The film begins with an asteroid missing Earth, and jumps forward to our present day where Humans bizarrely haven't evolved yet dinosaurs have. The herbivores have developed a farming system, and somehow the English language. Our main character Arlo has two parents and two siblings, and is very much the baby of the family, easily getting scared by most things. The three siblings are brought up aiming to 'make their mark', meaning a literal mark on their crop silo, which Arlo has failed to do so far due to his fear. Following the loss of his "Papa" in a scene that loosely resembles Mufasa's fate in The Lion King (1994), Arlo finds himself lost miles away from home with the human child who unintentionally cost his Father his life . In order to survive the journey home he finds he must bond with the canine-like human. Arlo names the human 'Spot', as he behaves much like a Dog would, because this is apparently how evolution works. Spot at one point howls at the moon, which I found particularly annoying. While the film does a respectable job in attempting to unite these two characters it required too much suspension of disbelief for me to truly get behind it. Arlo as a character is constantly plagued by fear while Spot isn't, and this is what is used to draw us into believing the unity between the two, but this isn't enough. If someone who was responsible for my parents death and I was stuck with them, I would struggle to forgive them in the way Arlo does despite anything, and I don't think I'm alone in that. It simply doesn't feel logical and this is where the film lost me.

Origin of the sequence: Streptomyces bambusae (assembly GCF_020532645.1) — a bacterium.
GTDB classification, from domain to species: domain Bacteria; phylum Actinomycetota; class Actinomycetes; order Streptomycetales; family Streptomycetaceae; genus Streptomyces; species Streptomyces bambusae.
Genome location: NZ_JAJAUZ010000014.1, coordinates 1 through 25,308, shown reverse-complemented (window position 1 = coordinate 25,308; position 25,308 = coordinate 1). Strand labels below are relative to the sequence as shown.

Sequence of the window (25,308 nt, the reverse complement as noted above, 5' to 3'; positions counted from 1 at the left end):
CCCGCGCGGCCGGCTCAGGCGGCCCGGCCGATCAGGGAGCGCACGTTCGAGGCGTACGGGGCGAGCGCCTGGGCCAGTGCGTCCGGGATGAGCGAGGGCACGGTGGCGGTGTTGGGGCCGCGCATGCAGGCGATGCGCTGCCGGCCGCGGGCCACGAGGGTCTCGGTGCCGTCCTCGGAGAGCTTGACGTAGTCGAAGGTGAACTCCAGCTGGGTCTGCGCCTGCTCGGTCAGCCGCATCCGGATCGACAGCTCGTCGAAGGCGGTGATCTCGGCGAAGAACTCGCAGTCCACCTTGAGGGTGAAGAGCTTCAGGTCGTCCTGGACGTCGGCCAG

Here is where the major issue with The Good Dinosaur lies. Pixar has shown in the past that it can create compelling characters using very little dialogue, so it baffles me why they chose not to with this film. Wall-E (2008) features no dialogue between two on screen characters until 45 minutes in, and not very much after that also. This shows me that Pixar knows how to create lovable characters without a word being spoken and yet The Good Dinosaur insists on going in another direction. I was interested to find that lead Writer and Director of Wall-E Andrew Stanton is credited as an Executive Producer for this film, but then so is original head of Pixar John Lasseter, whose pictures often involve humanising characters from Toys to Bugs to Cars. I get that they probably didn't want anyone to think it was too much like their previous work, but like in Jurassic World where Owen Grady names each raptor in his control, you don't need to humanise everything. Their differences to us are what make them interesting. To my mind the end result would have been much better with a silent protagonist relying on body language to draw the viewer in.